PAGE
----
Prepared by: Sir Kris

• branch of the visual arts in which color is applied (derived from any of numerous organic or synthetic substances) • is applied to various grounds (surface may be flat canvas or wood, or even the wall) • Two-dimensional • It has height as well as width • Aim is to create a representational or abstract picture or design • techniques employed in drawing are also used

Painting Composition
• • • • • • Oil Water Color Tempera Fresco Acrylic Chalk/ Pastel

spray. • Rich effects can be obtained with color and chiaroscuro .Oil Painting • pigment is suspended in slow-drying oil • Oil paint dries relatively slowly with little change in color • The painter is not limited to linear brushstrokes but may apply paint in glazes. trickles. or impasto (thick application of pigment). washes. blobs.

Oil Painting Sample: The Judgment of Paris (Peter Paul Rubens) .

Oil Painting Sample: The Night Watch (Rembrandt Van Rijn) .

creating an effect distinct from the thick texture of oil painting and other more dense media .Watercolor • Watercolor. in art. a type of painting that employs colored pigments dissolved in water • The distinguishing characteristic of watercolor painting is its transparency • The surface of the paper is visible through the thin watercolor pigments.

A Lake Bordered by Pine Trees Albrecht Dürer .

Turner .J. W.The Burning of the Houses of Parliament. M.

The Reaper Winslow Homer .

gum.Tempera • method of painting in which the pigment is carried in an egg. and of the Mycenaean period in Greece . the wall paintings of ancient Egypt and Babylonia. or glycerine solution in water. • The process of painting in tempera is the oldest method of painting known. casein.

Ancient Egyptian Tempera .

Lives of Jesus and Mary Giotto .

Saint Francis Cycle Giotto .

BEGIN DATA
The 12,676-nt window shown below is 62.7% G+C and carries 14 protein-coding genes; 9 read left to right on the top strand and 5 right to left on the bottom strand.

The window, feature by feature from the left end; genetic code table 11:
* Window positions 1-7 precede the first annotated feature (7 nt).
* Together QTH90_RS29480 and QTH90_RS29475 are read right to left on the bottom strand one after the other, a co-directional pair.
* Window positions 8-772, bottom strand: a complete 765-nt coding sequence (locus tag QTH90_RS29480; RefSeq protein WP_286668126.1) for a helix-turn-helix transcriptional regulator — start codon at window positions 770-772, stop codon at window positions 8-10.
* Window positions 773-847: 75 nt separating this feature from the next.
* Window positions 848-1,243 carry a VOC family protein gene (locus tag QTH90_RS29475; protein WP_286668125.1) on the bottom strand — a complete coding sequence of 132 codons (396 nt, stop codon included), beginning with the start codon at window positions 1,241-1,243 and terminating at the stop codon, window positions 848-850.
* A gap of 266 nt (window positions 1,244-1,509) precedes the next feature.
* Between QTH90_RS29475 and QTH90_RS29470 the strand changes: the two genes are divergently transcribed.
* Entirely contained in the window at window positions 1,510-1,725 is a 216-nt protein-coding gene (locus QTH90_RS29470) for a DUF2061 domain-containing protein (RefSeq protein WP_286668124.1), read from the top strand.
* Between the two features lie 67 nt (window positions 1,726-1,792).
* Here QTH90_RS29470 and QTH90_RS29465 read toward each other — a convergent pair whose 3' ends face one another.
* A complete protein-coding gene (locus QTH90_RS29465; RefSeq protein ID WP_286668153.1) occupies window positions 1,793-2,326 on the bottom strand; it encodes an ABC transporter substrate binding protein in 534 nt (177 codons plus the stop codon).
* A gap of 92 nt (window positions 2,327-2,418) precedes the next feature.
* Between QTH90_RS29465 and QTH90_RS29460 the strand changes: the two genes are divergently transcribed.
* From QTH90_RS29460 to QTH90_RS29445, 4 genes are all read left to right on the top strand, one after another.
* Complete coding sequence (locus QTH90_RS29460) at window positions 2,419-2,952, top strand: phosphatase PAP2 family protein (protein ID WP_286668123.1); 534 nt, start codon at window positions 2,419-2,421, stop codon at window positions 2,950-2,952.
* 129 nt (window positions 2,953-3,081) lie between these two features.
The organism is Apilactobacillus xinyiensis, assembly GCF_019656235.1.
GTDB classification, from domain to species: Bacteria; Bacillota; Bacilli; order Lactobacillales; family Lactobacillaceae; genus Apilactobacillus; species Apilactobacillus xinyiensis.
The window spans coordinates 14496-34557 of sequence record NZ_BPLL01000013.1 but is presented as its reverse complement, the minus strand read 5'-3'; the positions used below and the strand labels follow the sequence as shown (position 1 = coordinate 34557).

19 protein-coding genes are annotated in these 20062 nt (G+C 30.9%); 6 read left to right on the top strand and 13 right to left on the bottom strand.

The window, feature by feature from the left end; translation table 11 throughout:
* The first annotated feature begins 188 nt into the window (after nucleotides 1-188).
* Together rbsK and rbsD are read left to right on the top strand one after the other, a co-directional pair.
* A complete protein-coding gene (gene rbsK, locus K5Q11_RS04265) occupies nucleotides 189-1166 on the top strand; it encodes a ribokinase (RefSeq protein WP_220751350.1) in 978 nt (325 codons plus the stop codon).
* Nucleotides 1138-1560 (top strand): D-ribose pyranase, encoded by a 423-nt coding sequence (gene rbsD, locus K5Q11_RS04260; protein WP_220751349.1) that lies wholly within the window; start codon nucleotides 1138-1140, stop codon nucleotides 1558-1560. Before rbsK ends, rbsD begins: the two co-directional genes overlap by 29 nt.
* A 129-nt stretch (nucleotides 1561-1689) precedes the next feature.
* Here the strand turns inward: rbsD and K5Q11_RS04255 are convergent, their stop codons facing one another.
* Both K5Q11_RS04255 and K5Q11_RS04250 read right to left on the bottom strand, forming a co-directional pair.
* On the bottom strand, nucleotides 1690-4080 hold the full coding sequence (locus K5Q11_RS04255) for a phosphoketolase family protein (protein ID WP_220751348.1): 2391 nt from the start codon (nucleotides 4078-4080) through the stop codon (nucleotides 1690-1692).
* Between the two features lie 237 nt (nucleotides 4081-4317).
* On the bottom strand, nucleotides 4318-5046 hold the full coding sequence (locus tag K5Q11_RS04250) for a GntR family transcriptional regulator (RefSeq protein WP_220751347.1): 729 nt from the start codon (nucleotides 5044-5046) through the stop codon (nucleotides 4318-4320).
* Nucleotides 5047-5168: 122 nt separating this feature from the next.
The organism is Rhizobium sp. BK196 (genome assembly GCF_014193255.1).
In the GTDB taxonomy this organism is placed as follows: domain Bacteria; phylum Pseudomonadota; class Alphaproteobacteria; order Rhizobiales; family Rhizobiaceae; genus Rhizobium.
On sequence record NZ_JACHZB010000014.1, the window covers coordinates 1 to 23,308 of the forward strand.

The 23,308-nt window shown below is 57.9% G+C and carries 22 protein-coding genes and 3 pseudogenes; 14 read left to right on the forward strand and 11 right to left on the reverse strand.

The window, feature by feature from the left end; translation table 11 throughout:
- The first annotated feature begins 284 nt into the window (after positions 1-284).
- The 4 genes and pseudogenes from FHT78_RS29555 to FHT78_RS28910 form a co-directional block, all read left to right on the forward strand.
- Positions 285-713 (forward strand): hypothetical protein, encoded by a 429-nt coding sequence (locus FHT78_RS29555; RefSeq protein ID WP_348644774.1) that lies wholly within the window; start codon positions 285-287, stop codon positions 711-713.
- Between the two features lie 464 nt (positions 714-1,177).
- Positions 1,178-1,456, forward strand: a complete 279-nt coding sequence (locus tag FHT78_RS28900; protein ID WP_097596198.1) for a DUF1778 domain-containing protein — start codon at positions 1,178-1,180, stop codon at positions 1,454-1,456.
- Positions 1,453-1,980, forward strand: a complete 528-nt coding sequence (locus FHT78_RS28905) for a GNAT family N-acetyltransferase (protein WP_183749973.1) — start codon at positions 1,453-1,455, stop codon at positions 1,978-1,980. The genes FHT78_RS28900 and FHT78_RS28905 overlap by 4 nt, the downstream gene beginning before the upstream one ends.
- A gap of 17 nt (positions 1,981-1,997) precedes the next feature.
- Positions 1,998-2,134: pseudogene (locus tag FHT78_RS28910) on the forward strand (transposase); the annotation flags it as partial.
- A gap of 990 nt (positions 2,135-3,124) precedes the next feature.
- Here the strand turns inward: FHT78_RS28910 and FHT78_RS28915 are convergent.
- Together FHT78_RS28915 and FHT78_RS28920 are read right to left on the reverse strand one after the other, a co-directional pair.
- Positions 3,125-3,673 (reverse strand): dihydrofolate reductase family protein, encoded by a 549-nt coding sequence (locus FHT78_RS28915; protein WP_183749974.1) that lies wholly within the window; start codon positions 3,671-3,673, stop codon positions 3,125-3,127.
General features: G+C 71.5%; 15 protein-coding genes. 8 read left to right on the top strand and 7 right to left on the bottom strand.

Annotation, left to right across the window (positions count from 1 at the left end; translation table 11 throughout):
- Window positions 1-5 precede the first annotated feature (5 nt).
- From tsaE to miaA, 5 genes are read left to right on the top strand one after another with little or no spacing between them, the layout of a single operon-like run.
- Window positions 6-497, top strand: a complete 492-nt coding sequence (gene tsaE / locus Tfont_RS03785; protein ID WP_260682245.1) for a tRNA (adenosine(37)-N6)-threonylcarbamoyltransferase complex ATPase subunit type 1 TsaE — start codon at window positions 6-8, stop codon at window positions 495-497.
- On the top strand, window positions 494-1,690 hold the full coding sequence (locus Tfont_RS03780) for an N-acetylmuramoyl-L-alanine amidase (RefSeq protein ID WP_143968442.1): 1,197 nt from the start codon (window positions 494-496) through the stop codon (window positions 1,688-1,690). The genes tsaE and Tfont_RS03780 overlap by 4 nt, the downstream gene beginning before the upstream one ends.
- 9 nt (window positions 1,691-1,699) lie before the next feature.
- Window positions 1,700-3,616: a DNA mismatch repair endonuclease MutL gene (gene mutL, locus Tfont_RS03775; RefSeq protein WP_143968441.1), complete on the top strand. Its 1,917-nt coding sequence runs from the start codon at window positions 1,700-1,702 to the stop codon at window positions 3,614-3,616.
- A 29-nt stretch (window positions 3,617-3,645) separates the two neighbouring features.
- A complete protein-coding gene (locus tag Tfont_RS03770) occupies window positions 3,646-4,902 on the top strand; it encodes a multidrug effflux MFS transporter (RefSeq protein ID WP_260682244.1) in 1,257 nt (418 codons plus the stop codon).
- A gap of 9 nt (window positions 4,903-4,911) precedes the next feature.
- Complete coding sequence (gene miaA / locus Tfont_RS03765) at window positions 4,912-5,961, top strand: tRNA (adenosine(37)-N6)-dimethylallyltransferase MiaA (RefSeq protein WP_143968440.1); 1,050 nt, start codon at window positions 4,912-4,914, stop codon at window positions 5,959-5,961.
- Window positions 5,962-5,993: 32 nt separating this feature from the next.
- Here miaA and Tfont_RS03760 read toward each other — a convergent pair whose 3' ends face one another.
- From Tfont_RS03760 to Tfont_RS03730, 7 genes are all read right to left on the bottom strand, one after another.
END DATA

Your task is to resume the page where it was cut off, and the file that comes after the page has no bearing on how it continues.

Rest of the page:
• The term is also applied to the painting executed in this manner. of painting with watercolors on plaster. .Fresco • method. while the plaster is still wet. or fresh. or art.

School of Athens-Raphael .

Bonampak Cycle-Maya .

Sistine Chapel’s Ceiling-Michelangelo .

.Acrylic • Acrylic paints—emulsions of pigments. and clear. non-yellowing acrylic resins— dry quickly without changing color and do not darken with time. water.

Painting Types • Mural • Collage • Mosaic .

executed in any of several techniques. giving the illusion of different spatial dimensions. • Closely allied to architectural and decorative schemes. or patriotic themes significant to the public. mural art often emphasizes or enhances interior design. historic. .Mural Painting • decoration of walls or ceilings for aesthetic or didactic purposes. or can transform it. mural paintings tend to be of large scale and to portray religious. • Most often used to decorate public buildings.

Last Supper-Da Vinci .

Collage • a picture made entirely or in part of photographs. fabric. and other so-called found objects and materials. newspaper clippings. which are pasted or glued to the picture surface .

Collage .

Collage .

• Although mosaic decoration is most frequently found on floors and wall and ceiling surfaces. or other materials. stone. panels. and other objects. composed of variously colored small pieces of glass. .Mosaic • Mosaics. closely set colored components. may also be applied to sculptures. works of art of surface decorations. or tesserae. ceramics.

Mosaic .

Mosaic .

Painting Idioms • • • • • • • Allegory Still Life Figure Illustration Landscape Portrait Veduta .

and more important than. the literal meaning • Allegory has also been defined as an extended metaphor .allegory • artistic expression that conveys a symbolic meaning parallel to but distinct from.